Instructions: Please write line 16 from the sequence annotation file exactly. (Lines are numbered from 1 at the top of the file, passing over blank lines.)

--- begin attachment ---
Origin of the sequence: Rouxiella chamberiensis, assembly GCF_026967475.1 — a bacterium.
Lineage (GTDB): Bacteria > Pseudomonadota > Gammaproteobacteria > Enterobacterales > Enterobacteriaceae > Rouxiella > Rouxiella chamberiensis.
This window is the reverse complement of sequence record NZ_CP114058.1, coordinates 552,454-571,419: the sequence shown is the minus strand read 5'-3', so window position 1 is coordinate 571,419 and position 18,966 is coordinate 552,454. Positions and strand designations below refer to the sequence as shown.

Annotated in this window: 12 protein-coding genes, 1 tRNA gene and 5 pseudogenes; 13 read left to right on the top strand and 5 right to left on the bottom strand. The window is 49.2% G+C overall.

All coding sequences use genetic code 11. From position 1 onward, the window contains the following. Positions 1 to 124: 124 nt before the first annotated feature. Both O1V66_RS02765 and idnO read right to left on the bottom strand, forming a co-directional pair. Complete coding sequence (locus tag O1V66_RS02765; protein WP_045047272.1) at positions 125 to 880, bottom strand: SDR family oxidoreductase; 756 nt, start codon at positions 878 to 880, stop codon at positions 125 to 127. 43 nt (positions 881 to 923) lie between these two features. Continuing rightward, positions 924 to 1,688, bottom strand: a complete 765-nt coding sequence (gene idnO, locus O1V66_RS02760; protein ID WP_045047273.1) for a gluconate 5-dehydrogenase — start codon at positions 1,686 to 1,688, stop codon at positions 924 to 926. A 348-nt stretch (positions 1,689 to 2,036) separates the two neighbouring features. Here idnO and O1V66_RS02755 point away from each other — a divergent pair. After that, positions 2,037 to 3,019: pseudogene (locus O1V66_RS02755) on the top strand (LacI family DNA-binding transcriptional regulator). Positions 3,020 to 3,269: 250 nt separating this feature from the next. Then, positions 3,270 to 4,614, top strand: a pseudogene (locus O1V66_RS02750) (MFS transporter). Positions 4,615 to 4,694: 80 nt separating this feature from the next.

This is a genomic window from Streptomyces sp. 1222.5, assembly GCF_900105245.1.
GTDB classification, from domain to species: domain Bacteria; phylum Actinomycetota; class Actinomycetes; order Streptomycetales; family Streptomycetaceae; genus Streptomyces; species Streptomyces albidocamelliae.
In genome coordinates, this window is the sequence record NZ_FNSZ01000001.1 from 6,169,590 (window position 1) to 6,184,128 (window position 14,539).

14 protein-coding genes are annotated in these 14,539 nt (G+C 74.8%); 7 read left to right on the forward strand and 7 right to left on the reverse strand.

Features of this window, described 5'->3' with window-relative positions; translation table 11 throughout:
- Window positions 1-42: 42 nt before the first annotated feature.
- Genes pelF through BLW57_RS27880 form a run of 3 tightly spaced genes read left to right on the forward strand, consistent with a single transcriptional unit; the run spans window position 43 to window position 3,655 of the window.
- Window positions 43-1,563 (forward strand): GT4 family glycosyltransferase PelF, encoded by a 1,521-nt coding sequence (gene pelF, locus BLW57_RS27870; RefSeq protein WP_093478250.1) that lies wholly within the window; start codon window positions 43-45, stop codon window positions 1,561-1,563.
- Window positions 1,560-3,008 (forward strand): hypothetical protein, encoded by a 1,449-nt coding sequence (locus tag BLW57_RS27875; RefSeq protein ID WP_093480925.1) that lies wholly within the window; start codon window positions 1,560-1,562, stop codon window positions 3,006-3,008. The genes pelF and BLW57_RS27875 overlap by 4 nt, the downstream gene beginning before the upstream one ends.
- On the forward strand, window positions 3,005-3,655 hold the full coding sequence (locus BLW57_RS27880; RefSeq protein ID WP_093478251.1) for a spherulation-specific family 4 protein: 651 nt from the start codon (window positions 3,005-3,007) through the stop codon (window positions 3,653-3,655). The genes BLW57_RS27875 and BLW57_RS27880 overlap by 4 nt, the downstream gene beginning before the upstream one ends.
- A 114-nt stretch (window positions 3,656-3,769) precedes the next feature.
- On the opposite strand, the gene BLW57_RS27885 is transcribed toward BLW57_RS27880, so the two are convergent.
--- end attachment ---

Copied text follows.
- A 114-nt stretch (window positions 3,656-3,769) precedes the next feature.